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Black Friday and the Trouble with Tribbles

November 29th, 2014 Leave a comment Go to comments

Yesterday on Thanksgiving I was driving home from the last of the Thanksgiving festivities about 9:00 PM and noticed as I was driving by one of the local shopping centers that all of the big stores were open and the parking lots were full. Black Friday, apparently, now begins before we’ve even slept off the turkey. I have in the past two days received literally hundreds of emails informing me with great urgency that I had better hurry because all of the sale items would go fast, or the sale wouldn’t last long. I got Black Friday notifications from every online retailer I have ever done business with, and from places you might not expect: Christian oriented sites such as those selling Bible software and a Christian surfing association. I even learned that my web hosting company was having a “sale.”

I have to admit I have been kind of a humbug for most of my life. I am not a humbug about Christmas per se, rather about the crass commercialization of this most holy event. Everybody’s doing it now, even Christians. I used to be quite vocal and angry about it. I guess I am still vocal but now I am more sad than angry. Because the materialistic madness this season sets in motion is merely an intensification of a fundamental aspect of our culture, and that is that we are starving. It’s not just Christmas, it’s everything that can be packaged and sold.

In 1967 a light hearted episode of Start Trek titled “The Trouble With Tribbles” aired that introduced into our culture the famous little fur balls called tribbles, that purred when handled by humans but hissed in the proximity of Klingons. The trouble with tribbles is that they are born pregnant, and with a voracious appetite. The reproduction rate of tribbles is tied to their appetite such that if you obtain one, and there is enough food available, within hours you will have thousands. In the episode this characteristic of tribbles is at first troublesome to the heroes of the Enterprise, but in the end the tribbles’ voracious appetite reveals that the Klingons have poisoned the food supply. The poison is such that the more one eats the less nutrition one is able to absorb, so that finally the tribbles die of hunger, even though they are gorged.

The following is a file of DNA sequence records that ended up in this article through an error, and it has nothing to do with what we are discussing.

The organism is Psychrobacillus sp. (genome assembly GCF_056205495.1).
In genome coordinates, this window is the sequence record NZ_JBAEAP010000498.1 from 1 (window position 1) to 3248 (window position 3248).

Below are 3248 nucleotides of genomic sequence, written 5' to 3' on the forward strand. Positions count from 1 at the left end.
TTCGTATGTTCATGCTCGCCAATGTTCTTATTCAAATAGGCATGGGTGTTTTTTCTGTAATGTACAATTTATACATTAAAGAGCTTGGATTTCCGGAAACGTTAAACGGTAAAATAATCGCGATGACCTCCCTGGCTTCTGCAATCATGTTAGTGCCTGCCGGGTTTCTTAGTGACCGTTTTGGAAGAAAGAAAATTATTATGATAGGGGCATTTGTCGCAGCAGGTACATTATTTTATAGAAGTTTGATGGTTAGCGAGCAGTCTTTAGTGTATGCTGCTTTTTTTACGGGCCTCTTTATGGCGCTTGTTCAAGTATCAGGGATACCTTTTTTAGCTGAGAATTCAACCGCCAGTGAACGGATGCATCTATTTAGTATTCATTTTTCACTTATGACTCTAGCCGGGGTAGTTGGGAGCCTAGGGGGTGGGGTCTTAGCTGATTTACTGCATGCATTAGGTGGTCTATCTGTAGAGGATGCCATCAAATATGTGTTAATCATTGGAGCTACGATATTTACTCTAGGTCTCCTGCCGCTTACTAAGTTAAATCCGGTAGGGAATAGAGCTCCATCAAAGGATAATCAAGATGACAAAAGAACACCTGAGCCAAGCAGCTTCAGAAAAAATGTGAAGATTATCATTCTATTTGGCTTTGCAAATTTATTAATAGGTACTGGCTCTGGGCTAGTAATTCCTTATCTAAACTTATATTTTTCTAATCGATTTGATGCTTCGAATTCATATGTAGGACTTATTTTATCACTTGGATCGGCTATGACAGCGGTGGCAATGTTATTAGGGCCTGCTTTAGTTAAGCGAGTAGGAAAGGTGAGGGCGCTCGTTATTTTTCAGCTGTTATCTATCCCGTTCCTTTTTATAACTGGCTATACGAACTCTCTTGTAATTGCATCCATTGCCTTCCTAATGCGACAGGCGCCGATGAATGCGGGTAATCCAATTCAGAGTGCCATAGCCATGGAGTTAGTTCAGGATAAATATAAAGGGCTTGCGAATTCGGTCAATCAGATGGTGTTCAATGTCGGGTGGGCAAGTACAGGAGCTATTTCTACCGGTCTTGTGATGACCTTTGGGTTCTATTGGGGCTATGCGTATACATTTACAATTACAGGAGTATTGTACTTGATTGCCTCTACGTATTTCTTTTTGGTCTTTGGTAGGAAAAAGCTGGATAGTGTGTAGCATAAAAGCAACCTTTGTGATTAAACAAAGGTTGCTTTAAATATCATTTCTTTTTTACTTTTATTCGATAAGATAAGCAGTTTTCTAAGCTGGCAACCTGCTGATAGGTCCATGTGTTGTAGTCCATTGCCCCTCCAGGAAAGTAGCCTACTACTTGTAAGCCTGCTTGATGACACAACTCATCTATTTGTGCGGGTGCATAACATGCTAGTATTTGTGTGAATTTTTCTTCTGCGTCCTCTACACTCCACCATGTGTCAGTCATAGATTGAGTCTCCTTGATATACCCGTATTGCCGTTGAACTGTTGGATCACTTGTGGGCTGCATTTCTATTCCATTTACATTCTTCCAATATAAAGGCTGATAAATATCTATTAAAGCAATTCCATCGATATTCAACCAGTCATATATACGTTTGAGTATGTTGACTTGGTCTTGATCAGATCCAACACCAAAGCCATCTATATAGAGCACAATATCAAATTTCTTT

Dying of hunger, even though they are gorged. You get the connection I’m sure. I see that when I see people so desperate that they’re willing to spend months of their lives trying to figure out how to feed their hunger with other peoples’ money, or others desperate enough to spend months earning the money to part with (or going into debt) in exchange for something they hope will feed their hunger. Honest or dishonest, it is an exchange empty of nutrition in both directions. On the one hand there is money that doesn’t satisfy the hunger, and on the other there is stuff that doesn’t satisfy the hunger. The more we eat the less full we feel, and in the end we die of starvation. Is this not sad?

I don’t think this hunger is something new in the world. In the gospels we see people flock to Jesus because he feeds them a food that really satisfies. On the day after he fed five thousand people the crowd he had fed crossed the Sea of Galilee desperately seeking him, but really seeking another free lunch. Then Jesus told them that he was the real food that came from God. And he told them the most astonishing thing: “Jesus said to them, ‘I am the bread of life; whoever comes to me shall not hunger, and whoever believes in me shall never thirst.’” (John 6:35 ESV)

Never be hungry. Never thirst.

This is what you are looking for. But you will not find it at the shopping center.

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